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  Mt. Everest 2005: Valencia: Summit push aborted


Update: The climbers have just called from CIV, with gasps because of the lack of oxygen at 8,000m.  They decided to leave for the summit, they will start walking in 1 hour approximately (22h Nepal).  The wind hasn't receded so it may be possible they have to come back soon, anyway they will climb without looking down and if they have to turn around they will do it without looking at what is left behind. The Brazilians and an American expedition that has been in CIV since yesterday will also leave upwards

Update: After 20 minutes of ascent, David decides to turn around because of the cold.  He is already back in CIV.  He has the satellite phone, and Jorge and Haya have gone up with the walkie talkies.  They have very little battery left, so please don't call so that they can use it in case of need.  He is fine and is resting in CIV. All the English bottles they had failed except for 4 which Jorge and Haya took up.

Update: The blizzard is harder and the 4 bottles of English oxygen have failed, so Jorge has decided to go back to CIV, and Haya also did it later.  Now the 3 of them are in CIV sheltered from the blizzards without problems. It is forecasted that no climber will get to the summit of Everest with these conditions. They will spend the night in CIV.

The climbers are back in CIII, once they unmounted CIV and CIII they want to go down to CII to spend the night.  They are well physically.   They don't know much about the Brazilians, they are still up. 

They are happy because at least they tried. 

The plan after sleeping in CII is to go down tomorrow to sleep in BC and after 3 days of trekking, take the plane from Luckla to Katmandu.  It looks like the British will refund the money of the failed oxygen bottles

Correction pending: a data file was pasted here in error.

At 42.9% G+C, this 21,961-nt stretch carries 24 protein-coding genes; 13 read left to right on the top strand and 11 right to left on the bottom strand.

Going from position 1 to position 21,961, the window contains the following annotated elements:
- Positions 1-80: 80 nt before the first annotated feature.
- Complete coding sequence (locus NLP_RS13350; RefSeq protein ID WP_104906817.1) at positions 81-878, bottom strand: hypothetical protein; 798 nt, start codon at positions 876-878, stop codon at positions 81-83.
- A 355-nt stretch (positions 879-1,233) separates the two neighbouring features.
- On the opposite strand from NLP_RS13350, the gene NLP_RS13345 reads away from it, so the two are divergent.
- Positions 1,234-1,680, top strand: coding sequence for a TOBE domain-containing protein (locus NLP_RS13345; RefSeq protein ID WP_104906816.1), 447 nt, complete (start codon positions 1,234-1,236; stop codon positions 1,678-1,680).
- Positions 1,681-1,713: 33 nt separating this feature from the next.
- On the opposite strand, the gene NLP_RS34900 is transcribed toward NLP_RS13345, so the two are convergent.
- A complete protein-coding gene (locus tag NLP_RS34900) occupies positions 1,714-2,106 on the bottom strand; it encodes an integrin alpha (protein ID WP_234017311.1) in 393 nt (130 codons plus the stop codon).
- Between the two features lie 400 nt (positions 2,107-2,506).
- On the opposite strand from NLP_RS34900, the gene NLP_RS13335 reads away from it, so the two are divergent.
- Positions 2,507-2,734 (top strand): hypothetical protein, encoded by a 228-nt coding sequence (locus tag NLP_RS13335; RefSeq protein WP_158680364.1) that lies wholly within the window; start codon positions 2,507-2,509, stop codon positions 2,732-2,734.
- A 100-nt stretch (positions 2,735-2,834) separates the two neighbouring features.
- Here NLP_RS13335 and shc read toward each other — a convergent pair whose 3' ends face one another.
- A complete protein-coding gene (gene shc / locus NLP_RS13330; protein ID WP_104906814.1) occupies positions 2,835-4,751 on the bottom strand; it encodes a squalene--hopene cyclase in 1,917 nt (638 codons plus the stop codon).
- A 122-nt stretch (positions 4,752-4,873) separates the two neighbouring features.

Update: Jorge, David and Haya are in Camp II They plan to climb to Camp III tomorrow morning, Tuesday, May 31, on Wednesday, June 1 climb to CIV and on Tuesday, June 2 reach the summit. 

It was very hard for us to get to CII yesterday, it took us 9 hours.  The 20 days or more without climbing beyond BC, are evident.  We have lost some acclimatization and the fitness has also fallen because of the lack of activity.  David was a little better than Jorge and Haya on the way up.

We will stay all day in CII as we planned, trying to recover that acclimatization partly lost to get our bodies gradually used to the physical effort required to climb and eight-thousand.

We slept 5 in the same tent in CII (3 of us and the 2 Brazilians) and we tried to mount a kind of advanced BC where we play our dice games and we try to drink and eat everything possible.  The truth is that at this altitude we don't accept food as in BC and it is a real effort to get something solid in our mouths, but we force ourselves because we know it is necessary.  At least hydration is being done very good and we have drunk more than 2 litters of water each one in afternoon of dice.

We got really good news from CIV, our friend Jesús Calleja, from Leon, has reached the summit this early morning and he is resting in CIV to try to go down to BC tomorrow in one try.  We have spoken to him through the satellite phone.  He told us that he was feeling very good during the whole ascent since he left BC.  With him was Willie Benegas, an Argentinean mountain guide of whom we told you days ago.  He was the one in charge to open the Hillary step.

The trail is stupendous for us, because there is an open trail up to the summit and it is rigged with fixed lines up to the south summit and the Hillary step.

The meteo, we better not mention it because it is all so contradictory that we don't know if we should trust it.  It looks like the day we chose (June 2) in which winds looked under 30 Km/h have changed to 60 Km/h.  we hope that as we get closer to the date they will recede. 

From tomorrow we will only carry the voice phone and the data phone will be left at CII.  So from tomorrow we will tell the chronicle to Endika and he will transcribe it.  The pictures will be taken from other publications and web sites, but when we are back to CII, we will send all the audiovisual material we can in take in these days of altitude.

Tomorrow we will try to climb to CIII and we have set our alarm clock to 5 in the morning. 

We want to close today's chronicle with a phrase by Irivan, one of the Brazilians, we like it because it lifts our spirits in the moments of exhaustion: "If you give one more step, you are not in the same place anymore". We hope to write tomorrow from CIII.  Don't fail us, Expeadicts.

Translated from Spanish by Jorge Rivera

Dispatches

 

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